To that point, it’s the cast that ultimately provides most of the appeal of this film. It really gets by on the charisma of its leads. Dwayne Johnson is the perfect kind of absurd in what basically functions as the film’s lead role. Jack Black, playing a teenage girl stuck in a Jack Black body, avoids many of the landmines inherent to this development, and instead becomes a reliable source of laughs for this movie. He attacks the role with real gusto. Kevin Hart plays really well with Johnson, the two exhibiting potent comedic chemistry. Karen Gillan shows off some real comedic chops playing against her much more seasoned co-stars as well.

Jumanji: Welcome to the Jungle is okay. It’s very okay. It doesn’t quite feel like the kind of film that will be remembered five years from now, its genial appeal barely lasting five minutes outside the cinema. And even in the moment, the film feels like it’s stretching out that moment for many fifteen minutes too long. But theirs is nothing majorly wrong with it, and the charisma of its stars go a long way in making the experience pleasant and more or less enjoyable.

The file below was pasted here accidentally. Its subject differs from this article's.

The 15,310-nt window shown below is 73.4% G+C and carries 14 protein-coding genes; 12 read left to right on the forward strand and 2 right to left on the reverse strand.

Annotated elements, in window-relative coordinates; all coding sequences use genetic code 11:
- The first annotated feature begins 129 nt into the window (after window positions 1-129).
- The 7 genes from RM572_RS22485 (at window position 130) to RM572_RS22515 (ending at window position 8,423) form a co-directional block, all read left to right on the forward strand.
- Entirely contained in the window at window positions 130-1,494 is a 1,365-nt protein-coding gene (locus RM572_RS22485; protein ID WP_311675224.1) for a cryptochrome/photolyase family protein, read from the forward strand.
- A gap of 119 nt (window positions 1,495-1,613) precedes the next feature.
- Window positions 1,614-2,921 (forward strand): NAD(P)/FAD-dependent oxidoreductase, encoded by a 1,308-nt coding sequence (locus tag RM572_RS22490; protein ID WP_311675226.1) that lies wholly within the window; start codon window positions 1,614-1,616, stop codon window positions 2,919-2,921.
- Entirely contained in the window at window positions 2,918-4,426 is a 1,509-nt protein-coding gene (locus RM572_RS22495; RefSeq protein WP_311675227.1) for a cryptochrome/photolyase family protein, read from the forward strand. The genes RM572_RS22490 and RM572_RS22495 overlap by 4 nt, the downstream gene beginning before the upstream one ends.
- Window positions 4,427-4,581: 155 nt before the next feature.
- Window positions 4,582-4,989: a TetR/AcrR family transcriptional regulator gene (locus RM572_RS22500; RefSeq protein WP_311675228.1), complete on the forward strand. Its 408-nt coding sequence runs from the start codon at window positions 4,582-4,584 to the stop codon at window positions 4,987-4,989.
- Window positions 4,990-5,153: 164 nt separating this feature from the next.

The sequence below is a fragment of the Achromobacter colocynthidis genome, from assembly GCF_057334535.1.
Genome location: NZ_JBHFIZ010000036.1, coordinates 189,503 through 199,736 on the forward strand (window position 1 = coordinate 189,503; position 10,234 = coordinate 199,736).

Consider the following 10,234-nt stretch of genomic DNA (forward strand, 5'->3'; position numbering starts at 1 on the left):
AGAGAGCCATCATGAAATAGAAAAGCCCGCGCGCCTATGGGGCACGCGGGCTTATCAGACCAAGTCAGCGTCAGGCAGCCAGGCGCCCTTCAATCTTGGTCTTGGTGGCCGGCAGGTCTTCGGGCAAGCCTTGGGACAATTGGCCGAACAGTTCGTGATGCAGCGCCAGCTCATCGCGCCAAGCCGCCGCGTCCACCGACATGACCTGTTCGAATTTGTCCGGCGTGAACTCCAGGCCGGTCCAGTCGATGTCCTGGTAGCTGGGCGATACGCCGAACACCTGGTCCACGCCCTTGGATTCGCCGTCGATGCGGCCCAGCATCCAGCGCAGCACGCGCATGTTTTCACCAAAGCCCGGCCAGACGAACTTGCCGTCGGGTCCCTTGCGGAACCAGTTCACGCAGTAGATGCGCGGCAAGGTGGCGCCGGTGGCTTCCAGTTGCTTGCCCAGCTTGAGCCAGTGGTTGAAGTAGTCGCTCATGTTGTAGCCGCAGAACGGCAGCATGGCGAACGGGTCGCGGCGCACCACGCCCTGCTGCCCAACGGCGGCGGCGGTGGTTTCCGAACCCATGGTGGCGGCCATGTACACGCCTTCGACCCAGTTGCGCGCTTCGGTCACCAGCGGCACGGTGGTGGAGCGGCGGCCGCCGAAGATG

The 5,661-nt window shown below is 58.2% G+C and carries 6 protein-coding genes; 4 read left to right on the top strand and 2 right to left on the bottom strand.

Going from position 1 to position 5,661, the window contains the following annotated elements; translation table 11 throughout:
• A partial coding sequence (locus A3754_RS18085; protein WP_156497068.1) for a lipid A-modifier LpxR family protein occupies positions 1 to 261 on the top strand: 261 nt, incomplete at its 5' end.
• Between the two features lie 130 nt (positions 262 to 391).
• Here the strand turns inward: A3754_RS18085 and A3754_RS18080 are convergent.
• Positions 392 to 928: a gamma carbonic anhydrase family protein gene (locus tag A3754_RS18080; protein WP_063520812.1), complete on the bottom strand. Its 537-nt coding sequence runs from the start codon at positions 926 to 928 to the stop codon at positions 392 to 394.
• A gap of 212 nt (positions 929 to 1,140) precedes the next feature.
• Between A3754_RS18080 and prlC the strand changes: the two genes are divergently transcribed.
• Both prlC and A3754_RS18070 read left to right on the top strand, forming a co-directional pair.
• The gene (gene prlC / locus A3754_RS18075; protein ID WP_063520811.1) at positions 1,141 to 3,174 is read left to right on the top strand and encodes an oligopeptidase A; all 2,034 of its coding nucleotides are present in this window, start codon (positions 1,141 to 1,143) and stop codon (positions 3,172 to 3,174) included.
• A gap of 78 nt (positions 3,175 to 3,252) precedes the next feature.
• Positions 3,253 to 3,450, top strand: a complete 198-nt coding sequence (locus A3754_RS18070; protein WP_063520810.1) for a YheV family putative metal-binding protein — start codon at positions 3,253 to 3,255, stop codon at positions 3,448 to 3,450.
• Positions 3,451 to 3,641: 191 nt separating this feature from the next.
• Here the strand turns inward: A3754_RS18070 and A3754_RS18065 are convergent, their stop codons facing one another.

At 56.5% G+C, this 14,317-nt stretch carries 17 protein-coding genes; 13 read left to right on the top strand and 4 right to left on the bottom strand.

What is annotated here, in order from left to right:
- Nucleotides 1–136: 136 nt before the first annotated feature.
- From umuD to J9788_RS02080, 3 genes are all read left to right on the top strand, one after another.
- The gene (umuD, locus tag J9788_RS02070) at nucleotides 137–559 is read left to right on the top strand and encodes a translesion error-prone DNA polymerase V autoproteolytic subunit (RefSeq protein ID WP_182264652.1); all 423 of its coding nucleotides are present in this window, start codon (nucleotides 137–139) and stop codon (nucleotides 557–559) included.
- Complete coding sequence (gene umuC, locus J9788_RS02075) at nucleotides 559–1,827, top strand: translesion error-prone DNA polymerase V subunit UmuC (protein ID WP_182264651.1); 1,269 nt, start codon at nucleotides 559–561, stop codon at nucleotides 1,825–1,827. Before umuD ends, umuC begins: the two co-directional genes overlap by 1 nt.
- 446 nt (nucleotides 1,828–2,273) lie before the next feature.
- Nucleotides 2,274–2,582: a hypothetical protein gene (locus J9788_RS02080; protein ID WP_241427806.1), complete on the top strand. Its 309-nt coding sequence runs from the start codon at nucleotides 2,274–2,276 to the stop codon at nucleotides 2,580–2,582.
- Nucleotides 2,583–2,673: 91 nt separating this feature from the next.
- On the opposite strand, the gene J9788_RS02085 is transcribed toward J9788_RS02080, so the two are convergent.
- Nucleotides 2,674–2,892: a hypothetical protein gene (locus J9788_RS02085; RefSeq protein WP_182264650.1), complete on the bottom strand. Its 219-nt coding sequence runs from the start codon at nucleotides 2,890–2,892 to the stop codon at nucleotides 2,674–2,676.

JUMANJI: WELCOME TO THE JUNGLE IS NOW SHOWING IN CINEMAS.
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Philbert Dy
Philbert Ortiz Dy has been reviewing movies professionally since 2007, and has thus dedicated his life to being yelled at by fans of literally everyone. He is currently the Online Editor of Rogue.ph. Yell at him on Twitter at @philbertdy.
tv + film by Philbert Dy

‘Baywatch’ Fails to Embrace the Absurdity

The film adaptation is about as memorable as the TV show, which is not a good thing.